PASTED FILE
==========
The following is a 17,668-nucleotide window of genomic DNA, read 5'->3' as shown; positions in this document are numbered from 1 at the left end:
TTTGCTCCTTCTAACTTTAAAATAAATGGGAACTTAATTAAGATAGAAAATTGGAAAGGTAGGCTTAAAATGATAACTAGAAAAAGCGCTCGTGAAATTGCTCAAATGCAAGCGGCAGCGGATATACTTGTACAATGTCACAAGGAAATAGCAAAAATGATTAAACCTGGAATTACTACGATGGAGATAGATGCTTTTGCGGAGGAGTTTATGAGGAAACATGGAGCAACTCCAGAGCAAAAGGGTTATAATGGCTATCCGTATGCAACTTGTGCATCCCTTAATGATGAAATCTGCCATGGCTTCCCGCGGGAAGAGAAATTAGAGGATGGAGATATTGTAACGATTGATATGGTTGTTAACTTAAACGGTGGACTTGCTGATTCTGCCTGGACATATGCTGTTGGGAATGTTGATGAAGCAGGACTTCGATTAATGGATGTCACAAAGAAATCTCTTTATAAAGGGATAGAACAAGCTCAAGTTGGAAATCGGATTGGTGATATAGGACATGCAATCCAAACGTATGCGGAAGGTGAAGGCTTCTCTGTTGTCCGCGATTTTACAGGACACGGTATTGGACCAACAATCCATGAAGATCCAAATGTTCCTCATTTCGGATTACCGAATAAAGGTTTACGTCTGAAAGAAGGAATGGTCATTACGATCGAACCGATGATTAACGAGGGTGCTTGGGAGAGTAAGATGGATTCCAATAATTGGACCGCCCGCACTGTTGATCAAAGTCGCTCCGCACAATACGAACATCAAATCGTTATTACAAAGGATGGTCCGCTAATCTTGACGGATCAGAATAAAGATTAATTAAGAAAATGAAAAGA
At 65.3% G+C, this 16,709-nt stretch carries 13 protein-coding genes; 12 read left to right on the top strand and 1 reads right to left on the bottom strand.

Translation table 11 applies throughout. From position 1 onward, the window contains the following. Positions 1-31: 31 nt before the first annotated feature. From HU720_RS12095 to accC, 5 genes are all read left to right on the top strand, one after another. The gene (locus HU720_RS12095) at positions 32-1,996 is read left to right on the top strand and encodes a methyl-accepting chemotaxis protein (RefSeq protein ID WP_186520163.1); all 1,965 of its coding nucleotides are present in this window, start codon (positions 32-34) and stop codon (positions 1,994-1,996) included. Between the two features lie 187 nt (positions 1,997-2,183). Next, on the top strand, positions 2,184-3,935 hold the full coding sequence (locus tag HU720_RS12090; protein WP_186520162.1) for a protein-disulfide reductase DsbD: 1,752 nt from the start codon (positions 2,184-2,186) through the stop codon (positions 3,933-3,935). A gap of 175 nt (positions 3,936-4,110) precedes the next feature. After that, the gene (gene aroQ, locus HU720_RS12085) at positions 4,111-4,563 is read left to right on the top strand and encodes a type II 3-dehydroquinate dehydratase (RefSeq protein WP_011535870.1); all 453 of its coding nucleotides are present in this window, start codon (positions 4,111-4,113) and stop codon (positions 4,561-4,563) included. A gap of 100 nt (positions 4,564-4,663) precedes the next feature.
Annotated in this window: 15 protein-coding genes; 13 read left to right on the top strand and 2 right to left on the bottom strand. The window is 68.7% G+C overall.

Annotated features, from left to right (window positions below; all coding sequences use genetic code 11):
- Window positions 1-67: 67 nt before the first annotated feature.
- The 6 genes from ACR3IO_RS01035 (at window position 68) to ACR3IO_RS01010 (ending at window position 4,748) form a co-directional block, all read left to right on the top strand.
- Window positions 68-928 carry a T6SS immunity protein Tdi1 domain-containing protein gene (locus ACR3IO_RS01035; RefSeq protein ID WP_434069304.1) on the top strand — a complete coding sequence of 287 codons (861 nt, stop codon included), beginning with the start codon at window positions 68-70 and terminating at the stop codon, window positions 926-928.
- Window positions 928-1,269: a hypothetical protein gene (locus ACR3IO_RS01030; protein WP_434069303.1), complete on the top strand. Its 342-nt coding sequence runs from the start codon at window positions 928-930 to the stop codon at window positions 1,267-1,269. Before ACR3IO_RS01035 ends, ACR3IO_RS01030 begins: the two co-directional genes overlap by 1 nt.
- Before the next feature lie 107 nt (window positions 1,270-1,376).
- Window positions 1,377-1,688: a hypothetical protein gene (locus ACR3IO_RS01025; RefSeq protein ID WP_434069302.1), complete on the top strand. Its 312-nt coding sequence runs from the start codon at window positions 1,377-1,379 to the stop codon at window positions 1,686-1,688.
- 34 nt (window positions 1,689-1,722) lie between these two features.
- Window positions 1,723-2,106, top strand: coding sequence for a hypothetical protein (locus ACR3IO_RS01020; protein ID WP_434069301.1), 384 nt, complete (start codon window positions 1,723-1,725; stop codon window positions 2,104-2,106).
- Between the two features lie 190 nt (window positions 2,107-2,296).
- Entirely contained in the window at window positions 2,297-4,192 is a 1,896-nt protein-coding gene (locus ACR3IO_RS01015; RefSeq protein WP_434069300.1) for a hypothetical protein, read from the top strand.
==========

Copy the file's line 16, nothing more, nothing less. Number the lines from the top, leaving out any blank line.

- Entirely contained in the window at window positions 2,297-4,192 is a 1,896-nt protein-coding gene (locus ACR3IO_RS01015; RefSeq protein WP_434069300.1) for a hypothetical protein, read from the top strand.